Islandsweet at Toronto's One Of A Kind show last week, I made this little shawlette. The pattern, you might recall me mentioning, I quickly memorized when the vendor explained how she made the scarfettes she had on display.
She began by saying that she had started with the typical 'dishcloth' triangle - increasing one stitch at the beginning of every row. This, of course, makes a triangle that has 45' angled sides. Which she didn't like. So she began again by casting on three stitches. Then, on every row, increased ONE stitch at the beginning of the row, and TWO stitches at the end of the row. (I did my increases by 'knit front and back'.) This is really three increases at each end of every row. I'm not sure why she did it in two steps, - two stitches, turn, then one stitch - but since that is what the artist did, that is what I did. I copy well. And look at the lovely shaping it gave the scarf.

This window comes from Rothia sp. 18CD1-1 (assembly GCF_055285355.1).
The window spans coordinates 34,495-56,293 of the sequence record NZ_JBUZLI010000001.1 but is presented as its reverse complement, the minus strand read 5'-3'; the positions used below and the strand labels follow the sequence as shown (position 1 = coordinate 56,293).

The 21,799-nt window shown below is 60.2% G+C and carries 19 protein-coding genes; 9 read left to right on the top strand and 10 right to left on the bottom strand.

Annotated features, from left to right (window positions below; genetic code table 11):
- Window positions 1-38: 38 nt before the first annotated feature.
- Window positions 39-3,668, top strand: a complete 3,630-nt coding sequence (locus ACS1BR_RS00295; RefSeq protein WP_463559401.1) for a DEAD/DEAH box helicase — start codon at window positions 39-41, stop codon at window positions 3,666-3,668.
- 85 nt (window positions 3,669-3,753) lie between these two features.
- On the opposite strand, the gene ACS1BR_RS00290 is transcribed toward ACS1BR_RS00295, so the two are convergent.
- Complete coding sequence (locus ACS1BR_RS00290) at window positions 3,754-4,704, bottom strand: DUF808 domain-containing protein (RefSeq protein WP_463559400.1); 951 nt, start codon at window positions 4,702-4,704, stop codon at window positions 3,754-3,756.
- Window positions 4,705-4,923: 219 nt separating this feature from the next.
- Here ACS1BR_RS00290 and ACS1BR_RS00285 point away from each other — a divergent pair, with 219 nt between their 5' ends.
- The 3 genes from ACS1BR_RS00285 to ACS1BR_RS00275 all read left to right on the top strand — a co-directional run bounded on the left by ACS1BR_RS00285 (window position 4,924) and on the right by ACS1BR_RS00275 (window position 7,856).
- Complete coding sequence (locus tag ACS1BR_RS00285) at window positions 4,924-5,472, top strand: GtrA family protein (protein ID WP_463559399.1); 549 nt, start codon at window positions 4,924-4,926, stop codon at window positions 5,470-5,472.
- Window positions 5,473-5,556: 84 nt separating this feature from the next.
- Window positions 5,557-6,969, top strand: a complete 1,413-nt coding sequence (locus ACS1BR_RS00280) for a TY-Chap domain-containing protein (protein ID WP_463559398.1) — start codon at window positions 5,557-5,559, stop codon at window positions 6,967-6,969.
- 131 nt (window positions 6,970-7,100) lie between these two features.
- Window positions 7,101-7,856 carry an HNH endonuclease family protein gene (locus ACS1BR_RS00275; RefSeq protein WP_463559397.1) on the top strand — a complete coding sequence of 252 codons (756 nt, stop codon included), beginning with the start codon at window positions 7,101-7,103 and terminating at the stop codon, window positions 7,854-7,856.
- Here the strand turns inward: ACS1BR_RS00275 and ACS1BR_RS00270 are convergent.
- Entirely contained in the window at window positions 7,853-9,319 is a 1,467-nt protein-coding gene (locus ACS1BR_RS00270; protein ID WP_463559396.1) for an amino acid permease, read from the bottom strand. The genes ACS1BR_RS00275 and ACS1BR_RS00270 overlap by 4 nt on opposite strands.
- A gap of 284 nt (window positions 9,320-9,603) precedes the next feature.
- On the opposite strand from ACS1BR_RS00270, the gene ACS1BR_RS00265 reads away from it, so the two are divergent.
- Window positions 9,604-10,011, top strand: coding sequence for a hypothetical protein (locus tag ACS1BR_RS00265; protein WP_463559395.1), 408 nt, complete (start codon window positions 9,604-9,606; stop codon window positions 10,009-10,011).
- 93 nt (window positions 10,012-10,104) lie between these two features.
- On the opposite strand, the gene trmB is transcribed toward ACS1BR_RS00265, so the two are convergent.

Knitting often makes me wish I had more mathematical knowledge. Then I would know why this shaping occurred. Why I don't know, but it looks lovely.Each of her skeins had different yardage. Mine had 70 metres and my finished shawlette took all but a few inches of the yarn on 10 mm needles. This would work nicely with any bulky, thick and thin yarn. Colinette comes to mind.
The finished shawlette is not large, but is the perfect 'splash of colour' on the blank canvas of a dark winter coat.
I love it.